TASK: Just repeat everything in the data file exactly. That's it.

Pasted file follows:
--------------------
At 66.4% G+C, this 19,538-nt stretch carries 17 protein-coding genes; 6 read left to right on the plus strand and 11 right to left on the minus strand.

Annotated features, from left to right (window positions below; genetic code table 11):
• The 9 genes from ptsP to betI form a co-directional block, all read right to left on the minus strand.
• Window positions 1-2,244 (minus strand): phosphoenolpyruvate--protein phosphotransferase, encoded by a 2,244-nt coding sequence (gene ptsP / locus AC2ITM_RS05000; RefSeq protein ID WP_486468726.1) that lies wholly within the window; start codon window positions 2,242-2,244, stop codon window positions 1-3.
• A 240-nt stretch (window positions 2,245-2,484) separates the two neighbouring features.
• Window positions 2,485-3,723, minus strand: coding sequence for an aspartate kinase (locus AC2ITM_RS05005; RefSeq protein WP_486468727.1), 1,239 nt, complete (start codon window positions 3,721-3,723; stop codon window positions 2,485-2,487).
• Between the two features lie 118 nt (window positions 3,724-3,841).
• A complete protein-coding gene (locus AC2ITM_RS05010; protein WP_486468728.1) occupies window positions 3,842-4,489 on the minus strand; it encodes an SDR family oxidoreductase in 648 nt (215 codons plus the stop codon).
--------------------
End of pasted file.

At 66.4% G+C, this 19,538-nt stretch carries 17 protein-coding genes; 6 read left to right on the plus strand and 11 right to left on the minus strand.

Annotated features, from left to right (window positions below; genetic code table 11):
• The 9 genes from ptsP to betI form a co-directional block, all read right to left on the minus strand.
• Window positions 1-2,244 (minus strand): phosphoenolpyruvate--protein phosphotransferase, encoded by a 2,244-nt coding sequence (gene ptsP / locus AC2ITM_RS05000; RefSeq protein ID WP_486468726.1) that lies wholly within the window; start codon window positions 2,242-2,244, stop codon window positions 1-3.
• A 240-nt stretch (window positions 2,245-2,484) separates the two neighbouring features.
• Window positions 2,485-3,723, minus strand: coding sequence for an aspartate kinase (locus AC2ITM_RS05005; RefSeq protein WP_486468727.1), 1,239 nt, complete (start codon window positions 3,721-3,723; stop codon window positions 2,485-2,487).
• Between the two features lie 118 nt (window positions 3,724-3,841).
• A complete protein-coding gene (locus AC2ITM_RS05010; protein WP_486468728.1) occupies window positions 3,842-4,489 on the minus strand; it encodes an SDR family oxidoreductase in 648 nt (215 codons plus the stop codon).